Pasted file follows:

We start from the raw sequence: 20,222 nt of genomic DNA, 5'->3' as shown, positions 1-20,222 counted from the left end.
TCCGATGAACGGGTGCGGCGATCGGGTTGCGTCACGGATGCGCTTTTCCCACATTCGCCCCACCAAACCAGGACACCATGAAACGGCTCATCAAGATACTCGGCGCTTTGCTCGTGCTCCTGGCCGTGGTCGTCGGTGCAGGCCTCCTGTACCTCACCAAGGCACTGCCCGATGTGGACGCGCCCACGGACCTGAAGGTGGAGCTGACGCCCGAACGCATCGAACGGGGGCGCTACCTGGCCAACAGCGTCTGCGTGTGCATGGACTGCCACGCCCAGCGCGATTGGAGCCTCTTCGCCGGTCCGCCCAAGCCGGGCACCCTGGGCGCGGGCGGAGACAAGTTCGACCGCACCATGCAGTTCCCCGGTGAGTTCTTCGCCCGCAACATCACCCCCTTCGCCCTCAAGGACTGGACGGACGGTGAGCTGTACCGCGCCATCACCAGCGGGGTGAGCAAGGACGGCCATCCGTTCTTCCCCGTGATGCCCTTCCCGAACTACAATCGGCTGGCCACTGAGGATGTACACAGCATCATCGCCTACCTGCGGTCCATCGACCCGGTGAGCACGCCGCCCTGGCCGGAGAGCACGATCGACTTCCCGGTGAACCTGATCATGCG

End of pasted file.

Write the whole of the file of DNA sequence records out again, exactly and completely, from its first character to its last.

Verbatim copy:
We start from the raw sequence: 20,222 nt of genomic DNA, 5'->3' as shown, positions 1-20,222 counted from the left end.
TCCGATGAACGGGTGCGGCGATCGGGTTGCGTCACGGATGCGCTTTTCCCACATTCGCCCCACCAAACCAGGACACCATGAAACGGCTCATCAAGATACTCGGCGCTTTGCTCGTGCTCCTGGCCGTGGTCGTCGGTGCAGGCCTCCTGTACCTCACCAAGGCACTGCCCGATGTGGACGCGCCCACGGACCTGAAGGTGGAGCTGACGCCCGAACGCATCGAACGGGGGCGCTACCTGGCCAACAGCGTCTGCGTGTGCATGGACTGCCACGCCCAGCGCGATTGGAGCCTCTTCGCCGGTCCGCCCAAGCCGGGCACCCTGGGCGCGGGCGGAGACAAGTTCGACCGCACCATGCAGTTCCCCGGTGAGTTCTTCGCCCGCAACATCACCCCCTTCGCCCTCAAGGACTGGACGGACGGTGAGCTGTACCGCGCCATCACCAGCGGGGTGAGCAAGGACGGCCATCCGTTCTTCCCCGTGATGCCCTTCCCGAACTACAATCGGCTGGCCACTGAGGATGTACACAGCATCATCGCCTACCTGCGGTCCATCGACCCGGTGAGCACGCCGCCCTGGCCGGAGAGCACGATCGACTTCCCGGTGAACCTGATCATGCG